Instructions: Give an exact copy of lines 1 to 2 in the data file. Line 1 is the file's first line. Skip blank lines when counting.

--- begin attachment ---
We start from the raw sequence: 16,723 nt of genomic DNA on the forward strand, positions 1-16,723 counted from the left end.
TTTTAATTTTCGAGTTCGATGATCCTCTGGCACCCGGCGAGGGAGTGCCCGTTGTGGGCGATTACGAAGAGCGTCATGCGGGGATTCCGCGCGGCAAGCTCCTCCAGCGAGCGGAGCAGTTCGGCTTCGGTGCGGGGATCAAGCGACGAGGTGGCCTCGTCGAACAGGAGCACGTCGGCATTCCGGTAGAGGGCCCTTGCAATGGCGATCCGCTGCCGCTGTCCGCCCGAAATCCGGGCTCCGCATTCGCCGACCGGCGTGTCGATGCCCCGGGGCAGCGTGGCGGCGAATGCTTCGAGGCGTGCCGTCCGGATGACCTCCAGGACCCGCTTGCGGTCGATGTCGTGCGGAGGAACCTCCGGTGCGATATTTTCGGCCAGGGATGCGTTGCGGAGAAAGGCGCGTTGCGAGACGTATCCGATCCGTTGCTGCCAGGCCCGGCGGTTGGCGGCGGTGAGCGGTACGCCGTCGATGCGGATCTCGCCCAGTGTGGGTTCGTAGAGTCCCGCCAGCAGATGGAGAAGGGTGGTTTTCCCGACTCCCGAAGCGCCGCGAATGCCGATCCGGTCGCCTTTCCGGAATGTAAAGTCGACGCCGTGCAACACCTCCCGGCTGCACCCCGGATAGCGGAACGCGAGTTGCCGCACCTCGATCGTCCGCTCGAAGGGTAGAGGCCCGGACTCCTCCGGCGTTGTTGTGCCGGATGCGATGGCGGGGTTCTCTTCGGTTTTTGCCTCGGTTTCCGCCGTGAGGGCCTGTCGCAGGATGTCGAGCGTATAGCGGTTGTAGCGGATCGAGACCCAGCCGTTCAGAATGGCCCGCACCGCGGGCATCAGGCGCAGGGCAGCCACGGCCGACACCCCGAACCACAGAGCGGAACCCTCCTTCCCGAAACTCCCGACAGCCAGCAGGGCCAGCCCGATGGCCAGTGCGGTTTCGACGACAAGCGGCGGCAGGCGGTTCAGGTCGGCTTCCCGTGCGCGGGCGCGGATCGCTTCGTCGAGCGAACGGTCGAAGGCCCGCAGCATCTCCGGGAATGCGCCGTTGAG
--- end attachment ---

We start from the raw sequence: 16,723 nt of genomic DNA on the forward strand, positions 1-16,723 counted from the left end.
TTTTAATTTTCGAGTTCGATGATCCTCTGGCACCCGGCGAGGGAGTGCCCGTTGTGGGCGATTACGAAGAGCGTCATGCGGGGATTCCGCGCGGCAAGCTCCTCCAGCGAGCGGAGCAGTTCGGCTTCGGTGCGGGGATCAAGCGACGAGGTGGCCTCGTCGAACAGGAGCACGTCGGCATTCCGGTAGAGGGCCCTTGCAATGGCGATCCGCTGCCGCTGTCCGCCCGAAATCCGGGCTCCGCATTCGCCGACCGGCGTGTCGATGCCCCGGGGCAGCGTGGCGGCGAATGCTTCGAGGCGTGCCGTCCGGATGACCTCCAGGACCCGCTTGCGGTCGATGTCGTGCGGAGGAACCTCCGGTGCGATATTTTCGGCCAGGGATGCGTTGCGGAGAAAGGCGCGTTGCGAGACGTATCCGATCCGTTGCTGCCAGGCCCGGCGGTTGGCGGCGGTGAGCGGTACGCCGTCGATGCGGATCTCGCCCAGTGTGGGTTCGTAGAGTCCCGCCAGCAGATGGAGAAGGGTGGTTTTCCCGACTCCCGAAGCGCCGCGAATGCCGATCCGGTCGCCTTTCCGGAATGTAAAGTCGACGCCGTGCAACACCTCCCGGCTGCACCCCGGATAGCGGAACGCGAGTTGCCGCACCTCGATCGTCCGCTCGAAGGGTAGAGGCCCGGACTCCTCCGGCGTTGTTGTGCCGGATGCGATGGCGGGGTTCTCTTCGGTTTTTGCCTCGGTTTCCGCCGTGAGGGCCTGTCGCAGGATGTCGAGCGTATAGCGGTTGTAGCGGATCGAGACCCAGCCGTTCAGAATGGCCCGCACCGCGGGCATCAGGCGCAGGGCAGCCACGGCCGACACCCCGAACCACAGAGCGGAACCCTCCTTCCCGAAACTCCCGACAGCCAGCAGGGCCAGCCCGATGGCCAGTGCGGTTTCGACGACAAGCGGCGGCAGGCGGTTCAGGTCGGCTTCCCGTGCGCGGGCGCGGATCGCTTCGTCGAGCGAACGGTCGAAGGCCCGCAGCATCTCCGGGAATGCGCCGTTGAG